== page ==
In exploring these profound themes, Tauber reflections on the long exile and enduring hardships faced by the Jewish community echo through history. The dream of Jacob’s ladder, depicting angels ascending and descending, encapsulates the journey of a people destined for both tribulations and resilience.
Here is an extract that he refers to this week’s Parsha.
A similar process occurred with our forefather Yaakov. Yaakov dreamed of a ladder which stood on the ground and reached into heaven. Angels went up and down the ladder. In its analysis of this episode, the Midrash teaches some of the most fundamental lessons of Jewish history. First, it tells us that the angels ascending and descending the ladder were the representatives of the nations who were to oppress Israel in the future exiles.
Yaakov saw the representative of Bavel rising 70 steps and then falling; and then he saw the representative of Madai-Pras rising 52 steps and falling; and then the representative of Yavan rising 180 steps and falling; and, finally, he saw the representative of Edom-Rome continue upward beyond sight. (The steps symbolized the number of years each of the nations would keep the Jews in exile. The continually evolving¹⁸ exile of Edom, the only one which did not have a countable number, has already lasted almost 2,000 years.)
Next, the Midrash relates a verbal exchange between Hashem and Yaakov.
When Yaakov saw the dream [of the angels, which represented future exiles and suffering for his descendants] he became very frightened. “Is it possible that this angel of Edom-Rome will never fall down?” he asked.
Hashem told him, “Do not fear, My servant Yaakov. Even if he will come and sit next to Me, from there I will throw him down.” This is the thought behind the verse of the prophet Ovadiah (1:4): ‘If you [Edom] will rise like an eagle and make your nest among the stars, from there Hashem will throw you down.’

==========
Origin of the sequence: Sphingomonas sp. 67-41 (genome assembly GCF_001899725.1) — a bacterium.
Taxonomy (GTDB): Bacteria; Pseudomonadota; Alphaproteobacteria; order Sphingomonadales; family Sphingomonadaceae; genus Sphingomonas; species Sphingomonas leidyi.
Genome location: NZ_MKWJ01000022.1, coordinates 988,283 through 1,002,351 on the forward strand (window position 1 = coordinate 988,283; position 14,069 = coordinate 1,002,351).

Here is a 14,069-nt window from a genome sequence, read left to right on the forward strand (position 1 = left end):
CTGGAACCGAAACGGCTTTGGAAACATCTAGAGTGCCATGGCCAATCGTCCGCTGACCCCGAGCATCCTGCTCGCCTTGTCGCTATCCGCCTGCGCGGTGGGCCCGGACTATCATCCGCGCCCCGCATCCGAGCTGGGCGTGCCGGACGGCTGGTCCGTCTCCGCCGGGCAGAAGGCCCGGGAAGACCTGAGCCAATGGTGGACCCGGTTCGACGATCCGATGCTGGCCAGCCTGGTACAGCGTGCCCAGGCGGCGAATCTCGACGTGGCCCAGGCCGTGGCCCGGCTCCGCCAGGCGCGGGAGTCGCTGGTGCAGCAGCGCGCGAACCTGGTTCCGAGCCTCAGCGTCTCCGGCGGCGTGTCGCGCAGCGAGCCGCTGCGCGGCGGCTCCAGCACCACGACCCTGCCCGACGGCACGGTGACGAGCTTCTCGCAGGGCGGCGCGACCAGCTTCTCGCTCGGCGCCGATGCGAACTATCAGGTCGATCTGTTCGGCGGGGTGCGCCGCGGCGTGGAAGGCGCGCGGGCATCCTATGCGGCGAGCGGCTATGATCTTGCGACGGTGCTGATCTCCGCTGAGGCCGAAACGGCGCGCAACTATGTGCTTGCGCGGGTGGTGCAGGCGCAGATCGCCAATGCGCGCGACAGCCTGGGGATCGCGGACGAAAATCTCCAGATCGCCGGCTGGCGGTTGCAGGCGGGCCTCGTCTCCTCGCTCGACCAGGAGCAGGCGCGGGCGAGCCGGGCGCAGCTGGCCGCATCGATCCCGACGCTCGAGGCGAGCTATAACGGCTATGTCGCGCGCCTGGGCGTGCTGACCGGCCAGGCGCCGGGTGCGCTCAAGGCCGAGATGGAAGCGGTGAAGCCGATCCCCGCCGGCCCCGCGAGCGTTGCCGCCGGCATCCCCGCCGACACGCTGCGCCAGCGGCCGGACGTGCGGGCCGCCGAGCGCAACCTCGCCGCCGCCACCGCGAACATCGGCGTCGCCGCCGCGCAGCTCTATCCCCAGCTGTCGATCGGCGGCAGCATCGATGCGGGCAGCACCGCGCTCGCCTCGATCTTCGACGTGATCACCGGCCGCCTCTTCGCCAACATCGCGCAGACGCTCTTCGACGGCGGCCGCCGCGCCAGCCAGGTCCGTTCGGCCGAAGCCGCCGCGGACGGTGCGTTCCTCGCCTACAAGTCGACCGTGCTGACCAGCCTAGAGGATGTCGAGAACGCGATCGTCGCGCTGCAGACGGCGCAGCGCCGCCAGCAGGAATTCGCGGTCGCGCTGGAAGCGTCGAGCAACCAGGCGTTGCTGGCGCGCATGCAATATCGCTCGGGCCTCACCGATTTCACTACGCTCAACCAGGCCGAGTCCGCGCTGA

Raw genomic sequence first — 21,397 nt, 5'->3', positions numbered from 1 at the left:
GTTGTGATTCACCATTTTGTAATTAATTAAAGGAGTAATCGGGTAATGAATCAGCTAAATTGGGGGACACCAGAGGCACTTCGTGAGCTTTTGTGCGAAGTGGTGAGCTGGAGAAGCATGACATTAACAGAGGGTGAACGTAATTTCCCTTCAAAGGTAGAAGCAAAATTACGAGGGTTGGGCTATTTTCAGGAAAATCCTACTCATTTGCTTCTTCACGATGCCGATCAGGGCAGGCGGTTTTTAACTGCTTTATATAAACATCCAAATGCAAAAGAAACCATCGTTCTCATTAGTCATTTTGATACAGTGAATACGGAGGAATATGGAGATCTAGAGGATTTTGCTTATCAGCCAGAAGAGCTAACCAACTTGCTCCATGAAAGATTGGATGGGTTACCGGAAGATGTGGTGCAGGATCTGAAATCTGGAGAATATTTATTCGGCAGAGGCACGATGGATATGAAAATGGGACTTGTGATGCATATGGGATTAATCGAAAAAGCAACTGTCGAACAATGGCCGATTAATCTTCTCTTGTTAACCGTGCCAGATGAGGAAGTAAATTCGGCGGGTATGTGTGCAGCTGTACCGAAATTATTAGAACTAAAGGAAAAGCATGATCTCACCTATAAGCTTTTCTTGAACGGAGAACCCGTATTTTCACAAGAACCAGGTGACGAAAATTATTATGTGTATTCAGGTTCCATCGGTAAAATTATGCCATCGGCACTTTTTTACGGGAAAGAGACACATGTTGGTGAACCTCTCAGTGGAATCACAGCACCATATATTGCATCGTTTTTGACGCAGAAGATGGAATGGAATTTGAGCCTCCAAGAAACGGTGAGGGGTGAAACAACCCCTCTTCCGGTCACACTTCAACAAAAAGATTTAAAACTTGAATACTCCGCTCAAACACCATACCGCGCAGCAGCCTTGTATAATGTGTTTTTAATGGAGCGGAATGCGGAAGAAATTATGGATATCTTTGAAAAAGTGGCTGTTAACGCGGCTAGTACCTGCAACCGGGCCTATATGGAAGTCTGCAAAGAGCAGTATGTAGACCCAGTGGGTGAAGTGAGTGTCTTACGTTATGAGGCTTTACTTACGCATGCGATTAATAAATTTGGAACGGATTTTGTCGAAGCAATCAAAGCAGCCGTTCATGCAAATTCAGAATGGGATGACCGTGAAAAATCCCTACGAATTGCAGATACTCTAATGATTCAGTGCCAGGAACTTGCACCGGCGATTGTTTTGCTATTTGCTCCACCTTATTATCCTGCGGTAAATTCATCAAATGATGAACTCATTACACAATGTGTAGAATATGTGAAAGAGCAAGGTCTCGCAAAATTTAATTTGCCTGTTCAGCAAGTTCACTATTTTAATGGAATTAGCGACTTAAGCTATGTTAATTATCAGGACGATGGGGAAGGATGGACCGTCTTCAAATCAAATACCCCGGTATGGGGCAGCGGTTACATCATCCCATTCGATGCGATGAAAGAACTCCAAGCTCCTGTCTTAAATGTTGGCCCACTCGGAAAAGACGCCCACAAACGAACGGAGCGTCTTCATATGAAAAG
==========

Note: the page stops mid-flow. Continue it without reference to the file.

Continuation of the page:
Hashem then told Yaakov to climb the ladder like the others. He became afraid. “They rose and eventually fell, perhaps my end will be like theirs,” he said.
Hashem told him, “Do not fear. If you come up, you will never fall.”
However, Yaakov doubted the guarantee, the Midrash says, and did not go up. Hashem said, “If you would have believed Me and gone up, you would never have fallen down. However, since you doubted My promise and chose not to go up, your children will be oppressed beneath the four exiling nations.”
When Yaakov heard that, he became very afraid: “Will my children suffer forever?” he asked.
“No. I am going to help you from afar” — i.e. even if you will be scattered to the most faraway land, from there will I gather you.
We learn from this Midrash that once Yaakov heard that his children would have to go through only a limited period of suffering, he had no complaints or regrets. He was at peace with the decision not to accept the invitation to go up the ladder.”
As I delve deeper into Tauber insights, I’m reminded of the resilience ingrained in the human spirit throughout the long challenges of Jewish history. The narrative of enduring challenges, falling, and rising again, resonates universally, transcending time and circumstance.
In closing, let us take solace in the knowledge that even amid darkness, the dawn eventually breaks. Just as I’ve found healing, let us collectively strive for a brighter tomorrow, rising from the shadows into a world rejuvenated and healed.
Thank you for joining me on this reflective journey.